As mentioned previously, productivity remains a key issue in the pharma industry. At AstraZeneca, screening data analysis software has the ability to read in data automatically both from lab instruments and compound/plate databases and to create analysis sessions with no user interaction, leaving the analyst to analyse the data without spending time on data input. Automation has facilitated significant improvement in the analysis of thousands of concentration response (CR) curves. An automated workflow now characterises key features of the curves, placing them into defined categories, saving the analyst many hours of time and removing subjectivity. Automated hit compound enrichment and near neighbour selection removes time lost by having serial steps carried out by separate groups, thereby fast‐tracking the flow of compounds through an HTS assay cascade. This delivers time savings that allow analysts to engage thoroughly in extracting the relevant information from the generated data. Data volumes and complexity will undoubtedly continue to grow, but by increasing automation of routine operations for data extraction and upload using sophisticated database technologies, and by expansion of AI methods for identifying and exploiting data trends, data analysis processes will remain efficient and central to effective decision‐making in drug discovery.
To deliver new medicines faster, the cycle time to key decisions must be shortened, while ensuring the correct information to make the right choices for new medicine progression is obtained. Automation applied to biological screening will improve the ability to generate large amounts of high-quality data during hit identification. Coupling this to an increasing ability to automate the design and synthesis of new compounds during the hit-to-lead and lead optimisation phases of drug discovery, will enable a more effective workflow for characterisation and progression of those initial hits. As alternative screening approaches are applied at ever increasing capacities (DNA encoded libraries, in silico screening), the ability to rapidly synthesise and follow up on far greater numbers of potential chemistries will become paramount. Automating analysis of data collected during the initial automated screening activity and during the automated DMTA cycle, will enable scientists across the early drug discovery value chain to focus less on repetitive tasks and to devote more time to the characterisation of those test compounds with the desired mechanisms of action required to deliver effective new medicines.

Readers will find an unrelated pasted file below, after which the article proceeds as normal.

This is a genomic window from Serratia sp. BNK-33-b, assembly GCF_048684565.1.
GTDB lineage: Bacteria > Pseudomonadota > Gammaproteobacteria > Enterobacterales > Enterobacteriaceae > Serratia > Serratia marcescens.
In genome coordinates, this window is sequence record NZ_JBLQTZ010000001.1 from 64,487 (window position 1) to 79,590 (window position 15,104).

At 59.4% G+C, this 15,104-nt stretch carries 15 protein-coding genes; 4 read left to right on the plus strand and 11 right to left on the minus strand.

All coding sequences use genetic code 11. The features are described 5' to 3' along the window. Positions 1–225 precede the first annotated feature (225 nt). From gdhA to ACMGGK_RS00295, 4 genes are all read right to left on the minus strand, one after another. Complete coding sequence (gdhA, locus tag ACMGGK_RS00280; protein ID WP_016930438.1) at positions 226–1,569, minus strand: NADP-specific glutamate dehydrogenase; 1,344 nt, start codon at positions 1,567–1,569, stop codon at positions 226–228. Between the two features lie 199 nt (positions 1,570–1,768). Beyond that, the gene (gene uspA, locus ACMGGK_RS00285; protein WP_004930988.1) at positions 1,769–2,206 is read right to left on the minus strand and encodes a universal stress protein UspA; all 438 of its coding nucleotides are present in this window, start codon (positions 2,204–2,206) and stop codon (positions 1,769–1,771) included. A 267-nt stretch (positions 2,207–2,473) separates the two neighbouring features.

Further to this, there remain opportunities to target other areas of the drug discovery process: automation of DNA synthesis, vector construction, cell line generation and protein production are all areas that may allow further optimisation of biological process. Acceleration of these relatively routine yet critical and multifactorial steps, would help accelerate projects as well as enable efficient decisions on methodology applied to prosecute ever more challenging portfolios of novel targets.
About the authors
Having obtained his BSc in Applied Biology at the Manchester Metropolitan University, UK, Darren Plant has worked in the pharmaceutical industry for 30 years. He is an experienced drug- discovery bioscientist, working in the field of biochemical and cell high- throughput screening and laboratory automation. He has been employed within the AstraZeneca Global High-Throughput Screening Centre since inception, currently as a Senior Research Scientist, with a responsibility for delivering screening data to a global internal and external customer base.
Paul Harper, Geoff Holdgate, David Murray, Helen Plant, John Vincent and Mark Wigglesworth
Hit Discovery, Discovery Sciences, R&D, AstraZeneca, Alderley Park, UK